D-backs extend their best run of the season
AUG 01, 2012 12:02a ET
The D-backs ruined the party while giving Gibson two more homers to celebrate Tuesday, and the uber-efficiency that has marked Wade Miley in his breakout season helped Arizona to a 7-2 victory over the Dodgers.
Montero is having his best stretch of the season, and it is dovetailing nicely with the D-backs'. They secured their first road series victory in almost two months by winning the first two games against the Dodgers, who entered on a high after a three-game sweep in San Francisco over the weekend.
The D-backs have won nine of their last 12, the kind of run they have been looking for all season. The air of confidence appears to be back, although they were careful not to speak too quickly, even as the offense has found a groove.
"You hope so. I feel like every time we win a few games in a row this whole year, we've been saying we are about to get hot, and we haven't been able to put it together for an extended time," Goldshmidt said. "We've played good this year at times, we just haven't been able to do it for two months straight or anything like that.
"We know what we have to do. We have to continue to do it. These guys (Dodgers) are good. The Giants are good. The other teams in possible wild-card situations are good. We have to play the best we can and see what happens."
The D-backs (53-51) stayed 3½ games behind San Francisco in the NL West and gained a game on the Dodgers
Goldschmidt has gravitated into the cleanup spot the last few weeks, especially against left-handed pitchers, and for the second game in a row he gave the D-backs a lead in the first inning, this time with a two-out, two-run home run off Chris Capuano.
It was a trifecta of positive matchups for Goldschmidt – he is a .341 hitter with now 10 homers of his 15 against the NL West this season, he is a .385 hitter against lefties, and he entered 5-for-7 against Capuano. After two homers and a single, he is 8-for-10 with two homers.
Goldschmidt hit a breaking ball on a 1-2 pitch in the first inning, a pitch he had seen earlier in that at-bat.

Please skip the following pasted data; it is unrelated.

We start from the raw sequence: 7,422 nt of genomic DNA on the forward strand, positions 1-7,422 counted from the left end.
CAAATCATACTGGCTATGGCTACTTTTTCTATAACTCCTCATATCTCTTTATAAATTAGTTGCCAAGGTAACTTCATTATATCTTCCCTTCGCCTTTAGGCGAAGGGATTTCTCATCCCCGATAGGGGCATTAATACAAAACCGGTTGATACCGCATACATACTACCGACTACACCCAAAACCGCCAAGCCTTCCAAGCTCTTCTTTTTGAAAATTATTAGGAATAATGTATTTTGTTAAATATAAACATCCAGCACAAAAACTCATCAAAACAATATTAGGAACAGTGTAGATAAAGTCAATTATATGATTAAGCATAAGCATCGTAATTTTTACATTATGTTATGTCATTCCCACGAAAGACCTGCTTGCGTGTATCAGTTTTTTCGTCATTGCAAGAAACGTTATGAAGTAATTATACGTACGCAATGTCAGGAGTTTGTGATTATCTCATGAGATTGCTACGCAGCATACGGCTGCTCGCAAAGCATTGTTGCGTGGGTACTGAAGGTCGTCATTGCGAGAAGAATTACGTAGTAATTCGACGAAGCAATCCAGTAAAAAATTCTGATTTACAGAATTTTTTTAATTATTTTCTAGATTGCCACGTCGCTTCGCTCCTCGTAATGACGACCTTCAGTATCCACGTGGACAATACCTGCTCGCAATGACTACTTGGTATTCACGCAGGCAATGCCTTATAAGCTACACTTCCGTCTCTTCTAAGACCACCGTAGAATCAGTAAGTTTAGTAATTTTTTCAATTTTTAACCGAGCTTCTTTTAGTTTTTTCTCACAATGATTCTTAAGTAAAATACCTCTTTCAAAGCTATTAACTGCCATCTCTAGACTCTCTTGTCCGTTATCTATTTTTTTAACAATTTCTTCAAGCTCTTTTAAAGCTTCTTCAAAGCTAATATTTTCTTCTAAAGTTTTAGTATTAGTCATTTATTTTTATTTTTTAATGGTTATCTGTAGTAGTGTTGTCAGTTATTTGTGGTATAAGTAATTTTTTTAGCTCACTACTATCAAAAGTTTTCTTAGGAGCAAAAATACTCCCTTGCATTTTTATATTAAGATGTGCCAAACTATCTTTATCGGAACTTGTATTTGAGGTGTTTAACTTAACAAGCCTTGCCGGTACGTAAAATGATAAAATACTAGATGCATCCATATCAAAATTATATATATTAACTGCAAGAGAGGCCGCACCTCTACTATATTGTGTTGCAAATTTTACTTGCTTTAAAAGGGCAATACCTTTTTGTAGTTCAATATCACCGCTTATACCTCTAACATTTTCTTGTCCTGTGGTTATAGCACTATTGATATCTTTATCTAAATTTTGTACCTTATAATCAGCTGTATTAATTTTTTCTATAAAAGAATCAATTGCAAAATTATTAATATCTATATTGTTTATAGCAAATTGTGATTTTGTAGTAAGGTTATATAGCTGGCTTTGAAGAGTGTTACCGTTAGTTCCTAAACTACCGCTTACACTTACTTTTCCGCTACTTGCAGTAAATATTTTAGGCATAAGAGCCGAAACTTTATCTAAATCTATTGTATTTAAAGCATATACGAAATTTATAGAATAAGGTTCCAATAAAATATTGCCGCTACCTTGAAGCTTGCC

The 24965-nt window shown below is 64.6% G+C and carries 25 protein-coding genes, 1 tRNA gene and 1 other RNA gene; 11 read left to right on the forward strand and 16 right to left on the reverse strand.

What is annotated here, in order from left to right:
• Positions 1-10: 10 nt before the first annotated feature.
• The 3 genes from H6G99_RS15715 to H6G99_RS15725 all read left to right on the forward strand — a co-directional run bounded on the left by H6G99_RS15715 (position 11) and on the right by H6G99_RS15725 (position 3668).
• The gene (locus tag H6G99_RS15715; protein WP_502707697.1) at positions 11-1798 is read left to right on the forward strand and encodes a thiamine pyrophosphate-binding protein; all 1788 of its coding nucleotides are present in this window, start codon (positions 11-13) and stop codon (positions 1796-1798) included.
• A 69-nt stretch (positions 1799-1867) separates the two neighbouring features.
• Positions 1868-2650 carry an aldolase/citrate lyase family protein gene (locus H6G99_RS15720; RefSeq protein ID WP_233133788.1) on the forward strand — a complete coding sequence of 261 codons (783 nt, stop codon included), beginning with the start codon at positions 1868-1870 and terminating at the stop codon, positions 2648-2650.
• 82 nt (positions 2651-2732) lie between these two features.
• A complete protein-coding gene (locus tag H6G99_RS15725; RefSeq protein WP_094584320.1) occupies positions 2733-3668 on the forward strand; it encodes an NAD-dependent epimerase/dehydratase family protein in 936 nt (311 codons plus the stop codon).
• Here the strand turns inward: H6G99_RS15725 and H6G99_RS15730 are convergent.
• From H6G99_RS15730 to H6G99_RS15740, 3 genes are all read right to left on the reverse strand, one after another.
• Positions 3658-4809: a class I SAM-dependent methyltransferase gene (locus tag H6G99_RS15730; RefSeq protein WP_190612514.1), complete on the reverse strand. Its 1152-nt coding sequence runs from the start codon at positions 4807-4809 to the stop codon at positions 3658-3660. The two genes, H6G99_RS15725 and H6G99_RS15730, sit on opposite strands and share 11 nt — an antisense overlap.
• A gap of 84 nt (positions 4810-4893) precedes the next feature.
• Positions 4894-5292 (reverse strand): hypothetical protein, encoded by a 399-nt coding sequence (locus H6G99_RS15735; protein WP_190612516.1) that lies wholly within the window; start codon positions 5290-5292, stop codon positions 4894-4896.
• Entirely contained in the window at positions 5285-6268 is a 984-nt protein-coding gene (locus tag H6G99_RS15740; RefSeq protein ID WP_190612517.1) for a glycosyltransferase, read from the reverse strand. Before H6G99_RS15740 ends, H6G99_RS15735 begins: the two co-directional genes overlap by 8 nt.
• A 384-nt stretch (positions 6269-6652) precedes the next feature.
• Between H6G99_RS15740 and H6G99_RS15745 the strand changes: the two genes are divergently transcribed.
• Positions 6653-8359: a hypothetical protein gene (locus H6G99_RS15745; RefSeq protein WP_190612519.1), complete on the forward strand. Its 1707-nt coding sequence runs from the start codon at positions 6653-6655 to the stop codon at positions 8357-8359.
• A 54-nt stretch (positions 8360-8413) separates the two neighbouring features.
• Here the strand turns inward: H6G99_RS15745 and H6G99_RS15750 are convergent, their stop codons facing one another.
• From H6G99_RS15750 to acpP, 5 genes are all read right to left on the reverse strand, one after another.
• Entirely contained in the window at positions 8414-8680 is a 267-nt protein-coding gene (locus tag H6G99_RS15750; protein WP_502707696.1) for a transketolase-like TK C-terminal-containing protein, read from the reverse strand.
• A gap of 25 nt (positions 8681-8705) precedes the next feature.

"You can't guess with two strikes. You are just trying to put something in play. I was able it see it out of his hands and it stayed up enough," Goldschmidt said.
Goldschmidt's third hit, a harmless-looking two-out single to right field in the sixth, started a D-backs' rally that Justin Upton extended with a single and Montero capped with a three-run home run for a 5-1 lead.
Montero hit the first pitch after Dodgers pitching coach Rick Honeycutt and his entire infield met on the mound after Capuano ran the count to 2-0. Ten seconds after the Dodgers' roundtable discussion at the mound broke up, so did the game.
"Probably what he took him was, ‘Don't walk him,'" Montero said, because right-hander hitting Chris Johnson was on deck. "So don't walk me. He didn't walk me."
Montero has reached base safely in 22 of his last 31 plate appearances, with 11 hits. Since the start of the last homestand, he is hitting an even .400 with a .543 on-base percentage. He said it came after hearing teammates and coaches talk about Jason Kubel's approach after Kubel hit three home runs against Houston on July 21. Kubel keeps his weight on his back foot, and he generates a lot of power that way.
"That's been my whole approach. Pretty much my whole career. I kept looking, kept searching, couldn't find it until they were talking it and mentioning it," said Montero, who worked on it in the batting cage.
"I felt a little more weight on my back foot, and my hands were free. That's when I started hitting the ball better."
Miley (12-6) retired 12 straight after walking Matt Treanor in the second inning before Matt Kemp singled with two outs in the sixth inning. Miley then retired the next seven before leaving after eight innings and 110 pitches.
After giving up a home run to Mark Ellis, Miley cruised through the Dodgers' lineup the second time through, striking out six of the next nine batters he faced, mixing it well. He got Matt Kemp on a slider, Andre Ethier on a fastball and Treanor on a changeup. He needed only eight pitches in the fifth, even with two strikeouts.
"He was phenomenal," Montero said.
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